Can dance be empowering? Sure it can – at least as Ufitia Sagapolutele tells it.
Sagapolutele will be presenting her work Ave as part of Wahine Toa. The show, which celebrates the strength and diversity of Pasifika women, will take place from June 15-16 as part of the Pacific Dance Festival.
Villainesse recently spoke with Sagapolutele about the performance, the importance of dance, the struggle for equality, and more. Here’s what she had to say.
What can you tell us about your performance?
My piece is called “Ave” which means “Take” in Samoan. The main theme in the piece is about Samoan women and a timeline of how colonisation in Samoa came about and how they overcame the obstacles that came their way. The piece itself was inspired by the loss of my mother and wanting to research more about my culture and heritage. So I wanted to create a piece that pays tribute to my ancestors and elders.
What does your performance say about being a woman, and women in general?
It shows how vulnerable and powerful women are. Women in general have done so much, and I admire all women who are strong and able to do anything through hard work and determination.
Can dance be empowering? Why or why not?
Definitely. I’ve always struggled with my identity. Dance is such a great tool and outlet to express how you feel. I know some people aren’t able to express themselves through words, so they feel more comfortable expressing their emotions through movement.
What are some messages you’d like audiences to take away from your performance?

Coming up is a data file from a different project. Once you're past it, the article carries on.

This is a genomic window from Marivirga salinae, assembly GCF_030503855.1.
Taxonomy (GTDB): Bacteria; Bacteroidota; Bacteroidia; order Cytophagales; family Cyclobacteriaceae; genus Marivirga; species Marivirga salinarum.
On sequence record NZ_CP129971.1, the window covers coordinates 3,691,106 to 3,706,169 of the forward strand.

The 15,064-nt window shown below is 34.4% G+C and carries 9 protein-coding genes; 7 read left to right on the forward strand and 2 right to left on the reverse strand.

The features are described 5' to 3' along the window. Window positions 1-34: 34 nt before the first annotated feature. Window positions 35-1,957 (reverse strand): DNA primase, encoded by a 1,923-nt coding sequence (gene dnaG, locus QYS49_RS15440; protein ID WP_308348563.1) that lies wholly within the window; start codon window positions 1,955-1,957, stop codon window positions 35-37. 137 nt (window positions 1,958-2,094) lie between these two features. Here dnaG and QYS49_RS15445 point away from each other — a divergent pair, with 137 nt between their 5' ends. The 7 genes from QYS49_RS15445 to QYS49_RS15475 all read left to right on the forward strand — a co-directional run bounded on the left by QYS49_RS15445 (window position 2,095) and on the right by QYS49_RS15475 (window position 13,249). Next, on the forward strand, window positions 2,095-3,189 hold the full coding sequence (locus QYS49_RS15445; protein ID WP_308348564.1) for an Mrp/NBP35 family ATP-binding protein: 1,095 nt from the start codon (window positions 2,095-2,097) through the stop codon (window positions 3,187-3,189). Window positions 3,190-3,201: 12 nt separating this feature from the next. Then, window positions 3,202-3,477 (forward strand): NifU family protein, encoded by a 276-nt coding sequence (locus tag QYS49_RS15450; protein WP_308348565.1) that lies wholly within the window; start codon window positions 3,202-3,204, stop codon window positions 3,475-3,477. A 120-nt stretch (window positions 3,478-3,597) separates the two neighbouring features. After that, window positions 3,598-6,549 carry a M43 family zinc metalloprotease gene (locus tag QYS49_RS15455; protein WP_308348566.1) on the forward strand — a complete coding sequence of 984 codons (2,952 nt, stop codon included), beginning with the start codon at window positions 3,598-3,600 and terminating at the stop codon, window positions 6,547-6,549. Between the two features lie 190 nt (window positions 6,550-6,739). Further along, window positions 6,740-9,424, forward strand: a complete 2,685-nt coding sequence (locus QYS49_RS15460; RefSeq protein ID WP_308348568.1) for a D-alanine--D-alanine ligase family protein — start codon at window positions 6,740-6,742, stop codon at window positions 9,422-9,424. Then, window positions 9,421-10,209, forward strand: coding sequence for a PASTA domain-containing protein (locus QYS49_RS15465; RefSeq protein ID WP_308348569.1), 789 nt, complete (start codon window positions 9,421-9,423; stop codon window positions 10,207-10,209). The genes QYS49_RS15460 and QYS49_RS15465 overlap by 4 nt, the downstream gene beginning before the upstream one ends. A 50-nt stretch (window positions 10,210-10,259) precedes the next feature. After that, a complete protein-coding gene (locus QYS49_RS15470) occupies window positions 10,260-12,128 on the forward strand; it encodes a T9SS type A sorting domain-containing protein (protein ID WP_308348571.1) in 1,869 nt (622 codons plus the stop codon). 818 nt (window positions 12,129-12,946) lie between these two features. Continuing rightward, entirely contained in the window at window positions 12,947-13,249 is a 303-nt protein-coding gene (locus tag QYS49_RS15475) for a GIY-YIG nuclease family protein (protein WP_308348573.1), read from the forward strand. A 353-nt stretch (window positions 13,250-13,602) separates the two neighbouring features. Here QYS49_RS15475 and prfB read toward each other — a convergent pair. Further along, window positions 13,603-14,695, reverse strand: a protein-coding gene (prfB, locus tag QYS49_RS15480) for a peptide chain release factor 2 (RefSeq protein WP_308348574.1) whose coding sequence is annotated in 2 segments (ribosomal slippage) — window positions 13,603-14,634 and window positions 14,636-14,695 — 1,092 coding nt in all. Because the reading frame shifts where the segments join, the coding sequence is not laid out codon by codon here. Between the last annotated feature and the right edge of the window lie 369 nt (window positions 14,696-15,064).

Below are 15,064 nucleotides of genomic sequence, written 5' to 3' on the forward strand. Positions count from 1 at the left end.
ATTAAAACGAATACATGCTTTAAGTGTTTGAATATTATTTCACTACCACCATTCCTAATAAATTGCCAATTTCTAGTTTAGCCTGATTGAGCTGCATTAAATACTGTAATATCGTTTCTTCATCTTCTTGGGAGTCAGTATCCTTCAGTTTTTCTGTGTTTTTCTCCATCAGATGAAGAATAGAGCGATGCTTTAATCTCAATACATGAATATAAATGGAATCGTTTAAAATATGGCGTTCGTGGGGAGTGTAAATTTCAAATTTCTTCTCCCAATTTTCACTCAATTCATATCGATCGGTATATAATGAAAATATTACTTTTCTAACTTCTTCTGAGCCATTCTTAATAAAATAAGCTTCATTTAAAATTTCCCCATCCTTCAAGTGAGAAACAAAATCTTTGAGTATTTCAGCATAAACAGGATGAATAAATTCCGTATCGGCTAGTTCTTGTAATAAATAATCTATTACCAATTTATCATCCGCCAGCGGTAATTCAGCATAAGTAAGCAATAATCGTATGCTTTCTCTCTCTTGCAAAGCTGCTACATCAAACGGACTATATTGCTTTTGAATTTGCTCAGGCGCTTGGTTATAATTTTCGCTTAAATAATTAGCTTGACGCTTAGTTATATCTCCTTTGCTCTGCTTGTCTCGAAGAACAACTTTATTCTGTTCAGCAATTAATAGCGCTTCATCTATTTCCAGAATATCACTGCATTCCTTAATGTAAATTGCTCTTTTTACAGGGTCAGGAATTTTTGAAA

It would be to show what Samoan women went through and how they overcame obstacles. I think anyone who is indigenous can relate to my work.
What, to you, is the importance of dance?
I feel dance is not looked at as important as sport. I think anything to do with the arts is just as important as sport. Art creates a safe space for others to express themselves unapologetically.
What’s the importance of participating in an event like the Pacific Dance Festival?
Being able to be a part of this wonderful event is a great opportunity for my team and I. I am thankful we have a platform where we can showcase ourselves and not feel out of place. I feel the Pacific Dance Festival is a place where we can celebrate our indigenous cultures as well.
What do you see as some of the biggest challenges we face in the struggle for equality today? How do you think we can overcome them?
An example I have faced is being compared to a male while dancing and not looked at as strong or as capable as a male. I felt it was unfair. This made me want to work twice as hard which is why I am so determined and passionate in what I do, especially in an industry dominated by men.
What advice do you have for young women thinking about a career in dance?
Strive for greatness and do whatever you love through determination, passion and hard work. Never compare yourself to others. You are on your own journey so you have to trust in anything you do.
If there's one piece of advice you could give your younger self, what would it be?
Trust and believe in yourself. You will go through hard times and feel that you won’t be able to get through it, but it will only make you stronger.
The Pacific Dance Festival runs from Thursday, June 15 to Saturday, June 24 at the Mangere Arts Centre. The Ave performance by Ufitia Sagapolutele will run as part of the Wahine Toa show from June 15-16. Tickets are available here.